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Our valuers specialise in residential lease extension We act on behalf of landlord or tenants advising on options available to each party.
Acting for either the leaseholder or the freeholder, we specialise in the valuation and negotiation required for residential lease extensions. We operate throughout London, Buckinghamshire, Berkshire, Surrey, Hampshire, Oxfordshire and Hertfordshire.
The Leasehold Reform, Housing and Urban Development Act 1993 gives the leaseholder – also known as the tenant or lessee – the right to extend their lease by a further 90 years, without payment of any further ground rent. The freeholder (often referred to as the landlord) is legally obligated to comply with this request, depending on three criteria:
It is especially important for leaseholders to act upon extending their lease when the unexpired lease term is approaching 80 years as this is when the costs involved begin to escalate.
A Simple guide to lease extensionsview here
A leaseholders guide to residential lease extensionsview here
A freeholders guide to residential lease extensionsview here
Residential lease extensions - step by step processview here
Why and when do I need to consider extending my lease?view here
What's the difference between freehold and leasehold?view here
Less than 80 years remaining? Why you need to act nowview here
Let us know how we can help you and we'll put you in touch with a commercial property specialist.
Extending your lease can take anywhere between 2 and 12 months, and in some cases longer. If you can agree an informal extension with your freeholder the lease documentation can be finalised relatively quickly. If notices are required and even a potential tribunal hearing, the matter can take far longer. We usually recommend contacting your freeholder informally to gauge whether they will agree an informal approach, but do not wait too long. Serving notice sets a timeline in motion that ensures the matter is dealt with within certain a certain timeframe.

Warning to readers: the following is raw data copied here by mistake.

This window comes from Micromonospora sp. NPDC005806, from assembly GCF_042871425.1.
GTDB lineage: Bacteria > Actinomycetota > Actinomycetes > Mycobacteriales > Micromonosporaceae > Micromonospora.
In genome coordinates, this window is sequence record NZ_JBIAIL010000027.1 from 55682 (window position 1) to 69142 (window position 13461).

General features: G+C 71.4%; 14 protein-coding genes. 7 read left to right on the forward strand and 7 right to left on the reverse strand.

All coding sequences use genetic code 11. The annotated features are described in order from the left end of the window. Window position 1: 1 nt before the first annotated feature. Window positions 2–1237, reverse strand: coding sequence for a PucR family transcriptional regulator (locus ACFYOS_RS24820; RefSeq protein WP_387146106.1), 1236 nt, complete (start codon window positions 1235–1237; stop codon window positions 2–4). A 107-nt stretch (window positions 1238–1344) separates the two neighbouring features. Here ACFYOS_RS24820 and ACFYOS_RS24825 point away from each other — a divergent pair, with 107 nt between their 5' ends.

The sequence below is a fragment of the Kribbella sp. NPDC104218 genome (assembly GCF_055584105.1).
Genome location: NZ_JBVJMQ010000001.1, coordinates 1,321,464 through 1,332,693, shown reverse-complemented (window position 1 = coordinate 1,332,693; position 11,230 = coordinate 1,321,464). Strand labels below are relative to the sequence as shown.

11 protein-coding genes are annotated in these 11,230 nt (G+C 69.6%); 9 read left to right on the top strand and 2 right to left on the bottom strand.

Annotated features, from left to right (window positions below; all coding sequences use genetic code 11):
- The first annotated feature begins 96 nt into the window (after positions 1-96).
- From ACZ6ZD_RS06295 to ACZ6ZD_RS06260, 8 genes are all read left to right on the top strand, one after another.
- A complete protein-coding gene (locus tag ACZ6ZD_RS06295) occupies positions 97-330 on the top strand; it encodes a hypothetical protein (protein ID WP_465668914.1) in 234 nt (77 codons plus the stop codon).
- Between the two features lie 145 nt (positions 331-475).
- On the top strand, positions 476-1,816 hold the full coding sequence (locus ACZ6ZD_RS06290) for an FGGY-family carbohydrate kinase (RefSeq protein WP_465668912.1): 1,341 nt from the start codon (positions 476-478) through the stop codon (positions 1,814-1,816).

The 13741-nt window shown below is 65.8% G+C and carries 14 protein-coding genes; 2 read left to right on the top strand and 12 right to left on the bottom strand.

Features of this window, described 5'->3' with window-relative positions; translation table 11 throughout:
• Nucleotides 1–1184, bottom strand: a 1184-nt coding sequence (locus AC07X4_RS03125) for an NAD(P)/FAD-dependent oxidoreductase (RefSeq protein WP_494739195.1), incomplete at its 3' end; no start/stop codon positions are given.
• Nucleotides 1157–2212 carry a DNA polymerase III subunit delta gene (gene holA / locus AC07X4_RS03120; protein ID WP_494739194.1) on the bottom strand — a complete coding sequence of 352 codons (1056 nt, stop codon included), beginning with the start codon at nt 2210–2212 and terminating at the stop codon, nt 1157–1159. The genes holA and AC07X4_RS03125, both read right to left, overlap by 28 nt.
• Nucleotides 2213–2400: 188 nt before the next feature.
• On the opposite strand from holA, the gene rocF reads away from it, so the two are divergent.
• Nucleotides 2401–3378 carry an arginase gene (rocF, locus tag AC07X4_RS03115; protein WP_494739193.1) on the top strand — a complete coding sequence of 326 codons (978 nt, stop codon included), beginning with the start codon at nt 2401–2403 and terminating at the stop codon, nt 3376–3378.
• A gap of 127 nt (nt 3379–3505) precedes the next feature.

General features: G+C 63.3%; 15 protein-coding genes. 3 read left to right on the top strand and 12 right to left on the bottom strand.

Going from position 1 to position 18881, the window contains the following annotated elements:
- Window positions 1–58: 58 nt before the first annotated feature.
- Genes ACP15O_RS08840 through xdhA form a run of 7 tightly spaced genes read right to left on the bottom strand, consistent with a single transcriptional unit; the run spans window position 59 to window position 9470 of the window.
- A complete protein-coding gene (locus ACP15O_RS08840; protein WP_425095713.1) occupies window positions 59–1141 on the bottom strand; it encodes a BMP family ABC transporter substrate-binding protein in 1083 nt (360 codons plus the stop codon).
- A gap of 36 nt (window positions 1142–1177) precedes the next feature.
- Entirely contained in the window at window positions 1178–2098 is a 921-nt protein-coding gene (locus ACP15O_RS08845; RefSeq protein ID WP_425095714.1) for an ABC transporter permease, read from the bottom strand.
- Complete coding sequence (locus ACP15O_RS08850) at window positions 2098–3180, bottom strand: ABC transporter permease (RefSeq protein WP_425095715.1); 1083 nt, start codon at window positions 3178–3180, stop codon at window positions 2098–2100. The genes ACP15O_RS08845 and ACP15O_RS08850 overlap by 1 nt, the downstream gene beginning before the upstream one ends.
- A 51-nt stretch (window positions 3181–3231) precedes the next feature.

This varies widely depending on a number of inputs. How much is the ground rent? How long is left on the lease? What is the value of the flat? For instance, a £200,000 flat with 85 years remaining and an annual ground rent of £200 should be under £10,000. If the flat is worth £750,000, with a similar ground rent but a 40 year lease, the premium would be considerably more, perhaps £50,000-£100,000.
Land Registry aim to get new leases registered within 30 days. This can vary depending on demand.
A section 42 notice is a formal notice, notifying the freeholder of your right to extend your lease. It should be served by your solicitor and it will contain a figure that you are proposing to pay for your lease extension. Under the Leasehold Reform, Housing and Urban Development Act 1993, you are entitled to a 90 year extension and for the ground rent to be removed.
Stamp Duty is only payable on an extension if the premium agreed is in excess of £125,000, similar to any property purchase.
Kempton Carr Croft’s Chartered Surveyors regularly complete lease extension valuations throughout London and the whole of the South East of England. The team works from offices in Basingstoke, Camberley, Gerrards Cross, Maidenhead, London, Reading, Staines and Windsor.